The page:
Your residence will be more than just a place to sleep, study, and leave your belongings. Residential living is an opportunity to extend learning beyond the classroom, make lifelong friends, relax, hang out, and to learn about yourself and others.
First-year students are assigned to housing through the Approaching Stanford Forms, which will be available online mid-May when the Approaching Stanford process begins. Your Approaching Stanford Forms, specifically Housing Preferences, Roommate Preferences, and Roommate Compatibility, provide the information essential to place you within a residential community and with your specific roommate(s). The information below will help you make informed decisions about the choices available on these forms.
Housing assignments are made in random order once the deadline for submission of the Approaching Stanford Forms has passed. This is an important reason to ensure your forms are submitted on time. In making first-year housing assignments, the R&DE Student Housing Assignments staff endeavor to make each residence a microcosm of the frosh class, balancing factors such as home region, gender, and ethnicity.
Special note: If you are an incoming student who is married, in a long-term same-sex or opposite-sex domestic partnership, has children, or is age 25 or older, you may request to live in graduate housing. Apply for graduate housing by the posted deadline. It is not necessary to complete the Roommate Preferences & Compatibility Forms if you are requesting assignment to a graduate residence. If you have any questions, please contact R&DE Student Housing Assignments, (650) 723-2428, email@example.com.
Housing Options for First-Year Students (Frosh)
After you have carefully reviewed the housing options for first-year students below, consider which options will be the best fit for you and indicate your preferences by ranking all the options on your Housing Preferences Form. All residences with first-year students have the same staffing support. But while some students wish to live in a community made up exclusively of first-year students, others appreciate living among upperclass students in four-class houses. Cross-Cultural Theme Houses offer an academic and social immersion into a focus culture, while the Integrated Learning Environments (ILEs) provide unique learning and residential opportunities for first-year students. Although R&DE Student Housing makes every effort to assign you to one of your top choices, any student may be assigned to any of the housing options. For this reason, it is very important that you indicate your preferences by ranking all of the housing options, except the academic 'ILE Programs' which you should rank only if you apply to the courses on the Thinking Matters Preferences Form. If you are not applying to an ILE program , select 'Not Interested' for this option on the Housing Preferences Form.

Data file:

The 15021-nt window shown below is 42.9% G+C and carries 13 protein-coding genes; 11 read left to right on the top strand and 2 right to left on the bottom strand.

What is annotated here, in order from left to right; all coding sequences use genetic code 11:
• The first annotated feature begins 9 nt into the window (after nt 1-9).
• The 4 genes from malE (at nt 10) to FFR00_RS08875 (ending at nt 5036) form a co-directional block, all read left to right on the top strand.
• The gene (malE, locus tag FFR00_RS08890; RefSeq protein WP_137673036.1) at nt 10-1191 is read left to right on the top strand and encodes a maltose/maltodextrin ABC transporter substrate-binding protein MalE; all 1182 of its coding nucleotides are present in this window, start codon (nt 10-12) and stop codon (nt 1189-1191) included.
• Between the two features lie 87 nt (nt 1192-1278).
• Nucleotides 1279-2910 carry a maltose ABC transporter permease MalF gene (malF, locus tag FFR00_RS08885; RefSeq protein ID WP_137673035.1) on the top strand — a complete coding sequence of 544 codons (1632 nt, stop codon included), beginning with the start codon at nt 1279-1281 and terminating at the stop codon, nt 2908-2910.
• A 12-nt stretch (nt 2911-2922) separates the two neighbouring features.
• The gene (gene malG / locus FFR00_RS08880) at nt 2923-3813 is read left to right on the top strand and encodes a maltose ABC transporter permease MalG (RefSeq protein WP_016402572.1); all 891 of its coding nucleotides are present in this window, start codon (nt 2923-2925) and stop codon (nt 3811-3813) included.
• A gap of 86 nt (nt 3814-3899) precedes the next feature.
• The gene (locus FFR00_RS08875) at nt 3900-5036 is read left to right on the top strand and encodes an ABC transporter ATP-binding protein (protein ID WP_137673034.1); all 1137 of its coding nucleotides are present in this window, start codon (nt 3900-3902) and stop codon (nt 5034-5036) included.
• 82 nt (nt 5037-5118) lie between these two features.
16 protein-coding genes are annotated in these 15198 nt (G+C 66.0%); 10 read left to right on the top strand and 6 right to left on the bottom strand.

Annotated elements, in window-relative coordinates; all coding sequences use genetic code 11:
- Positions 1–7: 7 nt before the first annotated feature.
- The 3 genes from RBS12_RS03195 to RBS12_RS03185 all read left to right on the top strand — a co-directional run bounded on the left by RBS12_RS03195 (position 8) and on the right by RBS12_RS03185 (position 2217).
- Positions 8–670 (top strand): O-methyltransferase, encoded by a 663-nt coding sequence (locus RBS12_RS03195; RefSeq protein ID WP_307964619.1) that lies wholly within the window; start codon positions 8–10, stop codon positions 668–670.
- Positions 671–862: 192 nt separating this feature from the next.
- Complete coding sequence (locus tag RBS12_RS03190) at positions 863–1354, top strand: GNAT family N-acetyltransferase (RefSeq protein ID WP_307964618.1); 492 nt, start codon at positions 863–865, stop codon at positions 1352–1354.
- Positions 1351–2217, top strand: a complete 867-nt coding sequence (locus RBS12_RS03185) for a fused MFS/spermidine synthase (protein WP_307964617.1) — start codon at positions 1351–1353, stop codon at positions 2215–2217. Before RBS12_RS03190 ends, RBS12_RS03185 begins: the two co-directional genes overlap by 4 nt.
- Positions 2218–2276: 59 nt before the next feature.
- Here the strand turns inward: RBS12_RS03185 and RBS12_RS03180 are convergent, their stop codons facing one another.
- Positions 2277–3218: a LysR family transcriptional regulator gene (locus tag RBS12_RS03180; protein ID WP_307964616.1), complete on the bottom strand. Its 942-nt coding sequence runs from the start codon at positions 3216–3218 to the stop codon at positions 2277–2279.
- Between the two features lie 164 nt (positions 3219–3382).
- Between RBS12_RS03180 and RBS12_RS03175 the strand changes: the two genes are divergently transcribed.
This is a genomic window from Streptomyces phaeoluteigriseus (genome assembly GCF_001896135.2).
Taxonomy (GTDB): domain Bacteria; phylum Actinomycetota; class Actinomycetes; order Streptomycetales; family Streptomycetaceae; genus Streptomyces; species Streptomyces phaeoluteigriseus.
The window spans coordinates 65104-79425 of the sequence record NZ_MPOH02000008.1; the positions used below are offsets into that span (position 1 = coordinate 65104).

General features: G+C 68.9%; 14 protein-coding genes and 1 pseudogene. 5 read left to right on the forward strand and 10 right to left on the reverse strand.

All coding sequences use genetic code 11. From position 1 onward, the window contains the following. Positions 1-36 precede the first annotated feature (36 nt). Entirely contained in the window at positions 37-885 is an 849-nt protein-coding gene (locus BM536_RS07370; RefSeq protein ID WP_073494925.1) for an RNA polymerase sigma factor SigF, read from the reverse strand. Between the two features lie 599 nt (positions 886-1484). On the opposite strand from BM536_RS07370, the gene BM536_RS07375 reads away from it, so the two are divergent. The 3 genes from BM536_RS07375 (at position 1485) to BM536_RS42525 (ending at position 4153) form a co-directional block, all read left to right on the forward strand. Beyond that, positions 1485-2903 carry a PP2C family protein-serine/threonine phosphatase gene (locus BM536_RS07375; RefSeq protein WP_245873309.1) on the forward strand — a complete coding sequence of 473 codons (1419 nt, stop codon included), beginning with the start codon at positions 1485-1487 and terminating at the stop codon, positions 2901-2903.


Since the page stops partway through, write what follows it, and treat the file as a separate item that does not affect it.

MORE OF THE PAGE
INTEGRATED LEARNING ENVIRONMENTS (ILEs): Read the Thinking Matters Catalog for a description of both the academic and residential components of the ILEs offered in 2019-20: ITALIC and SLE. If you are applying to an ILE, you must rank the program among your top two course preferences on the Thinking Matters, ESF and ILE Preferences Form and among your top two housing preferences on the Housing Preferences Form. Select 'Not Interested' for these options if you are not applying to an ILE.
FROSH-SOPH THEME HOUSING: Freshman-Sophomore College (FroSoCo) provides the vibrant and tightly knit community of a small liberal arts college within a large premier research university. FroSoCo consists of approximately 100 first-year students and 70 sophomores living in two adjoining houses and has a unique theme dedicated to integrating the frosh and sophomore communities. It is the only residence where, if assigned to live here as a frosh, you can opt to return for your sophomore year. Most frosh do choose to return, making it one of the only places on campus where you can easily continue living with your friends and contributing to a caring community. FroSoCo is unique in its reputation for being especially nerdy. Students are strongly encouraged to “geek out together.” This means students have, or develop, a deep enthusiasm in one or many topics and that they proudly and freely share this deep enthusiasm with others. Broadly, students in FroSoCo learn from one another by openly sharing the ups and the downs of their journey. By engaging in a wide variety of conversations, playful and hard-working energy permeates the house. And while this happens across campus, it is the intensity and sometimes scale with which FroSoCo does this, given the longstanding culture established by the College, that makes it unique.
CROSS-CULTURAL THEME HOUSES (ETHNIC THEME HOUSES): These four-class houses provide cross-cultural living at its best. Students of all backgrounds live in these active and vibrant communities that embrace their theme through the exploration of traditions, history, culture, and politics. Leading scholars, artists, and community leaders engage with students in an intimate residential setting. Students also contribute to shaping the living and learning experiences in the houses. Each house fosters cross-cultural dialogue and strong friendships across all class years in the residential environment through everyday interactions. These houses are often cited by students as being one of the most transformational experiences in their time at Stanford.